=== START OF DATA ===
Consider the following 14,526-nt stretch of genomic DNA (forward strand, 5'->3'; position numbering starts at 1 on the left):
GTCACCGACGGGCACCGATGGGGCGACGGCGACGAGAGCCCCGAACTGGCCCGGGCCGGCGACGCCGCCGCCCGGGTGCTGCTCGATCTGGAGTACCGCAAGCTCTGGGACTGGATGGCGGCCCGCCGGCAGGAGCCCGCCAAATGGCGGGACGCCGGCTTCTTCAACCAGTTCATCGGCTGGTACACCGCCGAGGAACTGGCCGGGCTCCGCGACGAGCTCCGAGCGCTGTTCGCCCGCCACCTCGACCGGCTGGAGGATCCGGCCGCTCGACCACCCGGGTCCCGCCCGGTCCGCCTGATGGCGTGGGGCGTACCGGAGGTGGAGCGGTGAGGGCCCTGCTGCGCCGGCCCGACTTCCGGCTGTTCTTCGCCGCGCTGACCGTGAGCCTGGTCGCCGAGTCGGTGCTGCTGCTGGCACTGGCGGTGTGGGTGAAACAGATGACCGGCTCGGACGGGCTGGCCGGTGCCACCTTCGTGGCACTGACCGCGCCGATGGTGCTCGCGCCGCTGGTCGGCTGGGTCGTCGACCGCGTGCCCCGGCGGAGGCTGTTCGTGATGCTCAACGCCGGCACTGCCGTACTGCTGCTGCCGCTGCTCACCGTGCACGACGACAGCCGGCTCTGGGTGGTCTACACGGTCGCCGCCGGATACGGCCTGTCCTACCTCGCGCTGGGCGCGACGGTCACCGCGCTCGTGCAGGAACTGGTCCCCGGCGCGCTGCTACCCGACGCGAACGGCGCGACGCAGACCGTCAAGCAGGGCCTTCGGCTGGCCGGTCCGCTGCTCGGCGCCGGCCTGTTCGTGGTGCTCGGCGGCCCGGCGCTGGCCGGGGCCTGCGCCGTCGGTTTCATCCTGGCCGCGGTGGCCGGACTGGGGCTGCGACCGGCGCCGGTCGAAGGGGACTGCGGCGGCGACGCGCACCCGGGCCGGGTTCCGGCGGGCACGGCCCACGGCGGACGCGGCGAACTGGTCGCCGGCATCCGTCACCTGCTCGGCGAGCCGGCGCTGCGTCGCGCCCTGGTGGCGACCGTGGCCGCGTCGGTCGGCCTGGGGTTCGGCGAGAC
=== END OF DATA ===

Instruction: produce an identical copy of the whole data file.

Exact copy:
Consider the following 14,526-nt stretch of genomic DNA (forward strand, 5'->3'; position numbering starts at 1 on the left):
GTCACCGACGGGCACCGATGGGGCGACGGCGACGAGAGCCCCGAACTGGCCCGGGCCGGCGACGCCGCCGCCCGGGTGCTGCTCGATCTGGAGTACCGCAAGCTCTGGGACTGGATGGCGGCCCGCCGGCAGGAGCCCGCCAAATGGCGGGACGCCGGCTTCTTCAACCAGTTCATCGGCTGGTACACCGCCGAGGAACTGGCCGGGCTCCGCGACGAGCTCCGAGCGCTGTTCGCCCGCCACCTCGACCGGCTGGAGGATCCGGCCGCTCGACCACCCGGGTCCCGCCCGGTCCGCCTGATGGCGTGGGGCGTACCGGAGGTGGAGCGGTGAGGGCCCTGCTGCGCCGGCCCGACTTCCGGCTGTTCTTCGCCGCGCTGACCGTGAGCCTGGTCGCCGAGTCGGTGCTGCTGCTGGCACTGGCGGTGTGGGTGAAACAGATGACCGGCTCGGACGGGCTGGCCGGTGCCACCTTCGTGGCACTGACCGCGCCGATGGTGCTCGCGCCGCTGGTCGGCTGGGTCGTCGACCGCGTGCCCCGGCGGAGGCTGTTCGTGATGCTCAACGCCGGCACTGCCGTACTGCTGCTGCCGCTGCTCACCGTGCACGACGACAGCCGGCTCTGGGTGGTCTACACGGTCGCCGCCGGATACGGCCTGTCCTACCTCGCGCTGGGCGCGACGGTCACCGCGCTCGTGCAGGAACTGGTCCCCGGCGCGCTGCTACCCGACGCGAACGGCGCGACGCAGACCGTCAAGCAGGGCCTTCGGCTGGCCGGTCCGCTGCTCGGCGCCGGCCTGTTCGTGGTGCTCGGCGGCCCGGCGCTGGCCGGGGCCTGCGCCGTCGGTTTCATCCTGGCCGCGGTGGCCGGACTGGGGCTGCGACCGGCGCCGGTCGAAGGGGACTGCGGCGGCGACGCGCACCCGGGCCGGGTTCCGGCGGGCACGGCCCACGGCGGACGCGGCGAACTGGTCGCCGGCATCCGTCACCTGCTCGGCGAGCCGGCGCTGCGTCGCGCCCTGGTGGCGACCGTGGCCGCGTCGGTCGGCCTGGGGTTCGGCGAGAC